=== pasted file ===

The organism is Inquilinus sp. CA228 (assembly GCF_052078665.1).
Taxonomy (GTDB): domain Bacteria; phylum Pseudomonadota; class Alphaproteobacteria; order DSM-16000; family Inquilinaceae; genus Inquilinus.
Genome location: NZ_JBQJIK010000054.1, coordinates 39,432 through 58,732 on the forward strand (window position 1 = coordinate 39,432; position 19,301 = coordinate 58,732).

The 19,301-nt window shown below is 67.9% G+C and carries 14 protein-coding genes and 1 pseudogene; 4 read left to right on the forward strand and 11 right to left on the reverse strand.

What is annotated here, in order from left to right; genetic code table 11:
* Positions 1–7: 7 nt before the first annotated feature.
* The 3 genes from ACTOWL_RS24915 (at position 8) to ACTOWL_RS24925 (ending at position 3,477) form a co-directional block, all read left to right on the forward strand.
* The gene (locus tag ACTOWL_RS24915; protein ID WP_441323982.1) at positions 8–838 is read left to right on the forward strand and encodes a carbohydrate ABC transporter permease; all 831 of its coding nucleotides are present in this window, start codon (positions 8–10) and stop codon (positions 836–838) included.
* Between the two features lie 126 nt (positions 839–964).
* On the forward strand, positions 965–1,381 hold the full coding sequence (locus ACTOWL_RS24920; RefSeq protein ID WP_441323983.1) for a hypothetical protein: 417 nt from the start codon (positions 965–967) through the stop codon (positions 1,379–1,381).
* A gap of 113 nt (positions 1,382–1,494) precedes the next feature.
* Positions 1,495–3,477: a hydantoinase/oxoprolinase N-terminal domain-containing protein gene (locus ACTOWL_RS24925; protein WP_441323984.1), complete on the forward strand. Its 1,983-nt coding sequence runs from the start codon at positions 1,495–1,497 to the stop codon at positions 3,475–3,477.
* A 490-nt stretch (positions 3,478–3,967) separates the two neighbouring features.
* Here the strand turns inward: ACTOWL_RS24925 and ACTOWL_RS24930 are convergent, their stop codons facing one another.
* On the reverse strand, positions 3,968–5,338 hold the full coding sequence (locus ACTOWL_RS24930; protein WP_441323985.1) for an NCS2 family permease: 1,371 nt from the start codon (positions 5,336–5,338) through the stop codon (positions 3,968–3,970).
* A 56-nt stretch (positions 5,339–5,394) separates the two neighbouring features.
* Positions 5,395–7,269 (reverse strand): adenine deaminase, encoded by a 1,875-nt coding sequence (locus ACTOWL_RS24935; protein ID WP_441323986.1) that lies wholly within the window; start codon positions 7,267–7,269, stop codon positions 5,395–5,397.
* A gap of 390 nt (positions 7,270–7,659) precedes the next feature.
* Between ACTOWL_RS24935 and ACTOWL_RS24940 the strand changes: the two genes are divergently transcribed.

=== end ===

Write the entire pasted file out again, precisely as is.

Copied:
The organism is Inquilinus sp. CA228 (assembly GCF_052078665.1).
Taxonomy (GTDB): domain Bacteria; phylum Pseudomonadota; class Alphaproteobacteria; order DSM-16000; family Inquilinaceae; genus Inquilinus.
Genome location: NZ_JBQJIK010000054.1, coordinates 39,432 through 58,732 on the forward strand (window position 1 = coordinate 39,432; position 19,301 = coordinate 58,732).

The 19,301-nt window shown below is 67.9% G+C and carries 14 protein-coding genes and 1 pseudogene; 4 read left to right on the forward strand and 11 right to left on the reverse strand.

What is annotated here, in order from left to right; genetic code table 11:
* Positions 1–7: 7 nt before the first annotated feature.
* The 3 genes from ACTOWL_RS24915 (at position 8) to ACTOWL_RS24925 (ending at position 3,477) form a co-directional block, all read left to right on the forward strand.
* The gene (locus tag ACTOWL_RS24915; protein ID WP_441323982.1) at positions 8–838 is read left to right on the forward strand and encodes a carbohydrate ABC transporter permease; all 831 of its coding nucleotides are present in this window, start codon (positions 8–10) and stop codon (positions 836–838) included.
* Between the two features lie 126 nt (positions 839–964).
* On the forward strand, positions 965–1,381 hold the full coding sequence (locus ACTOWL_RS24920; RefSeq protein ID WP_441323983.1) for a hypothetical protein: 417 nt from the start codon (positions 965–967) through the stop codon (positions 1,379–1,381).
* A gap of 113 nt (positions 1,382–1,494) precedes the next feature.
* Positions 1,495–3,477: a hydantoinase/oxoprolinase N-terminal domain-containing protein gene (locus ACTOWL_RS24925; protein WP_441323984.1), complete on the forward strand. Its 1,983-nt coding sequence runs from the start codon at positions 1,495–1,497 to the stop codon at positions 3,475–3,477.
* A 490-nt stretch (positions 3,478–3,967) separates the two neighbouring features.
* Here the strand turns inward: ACTOWL_RS24925 and ACTOWL_RS24930 are convergent, their stop codons facing one another.
* On the reverse strand, positions 3,968–5,338 hold the full coding sequence (locus ACTOWL_RS24930; protein WP_441323985.1) for an NCS2 family permease: 1,371 nt from the start codon (positions 5,336–5,338) through the stop codon (positions 3,968–3,970).
* A 56-nt stretch (positions 5,339–5,394) separates the two neighbouring features.
* Positions 5,395–7,269 (reverse strand): adenine deaminase, encoded by a 1,875-nt coding sequence (locus ACTOWL_RS24935; protein ID WP_441323986.1) that lies wholly within the window; start codon positions 7,267–7,269, stop codon positions 5,395–5,397.
* A gap of 390 nt (positions 7,270–7,659) precedes the next feature.
* Between ACTOWL_RS24935 and ACTOWL_RS24940 the strand changes: the two genes are divergently transcribed.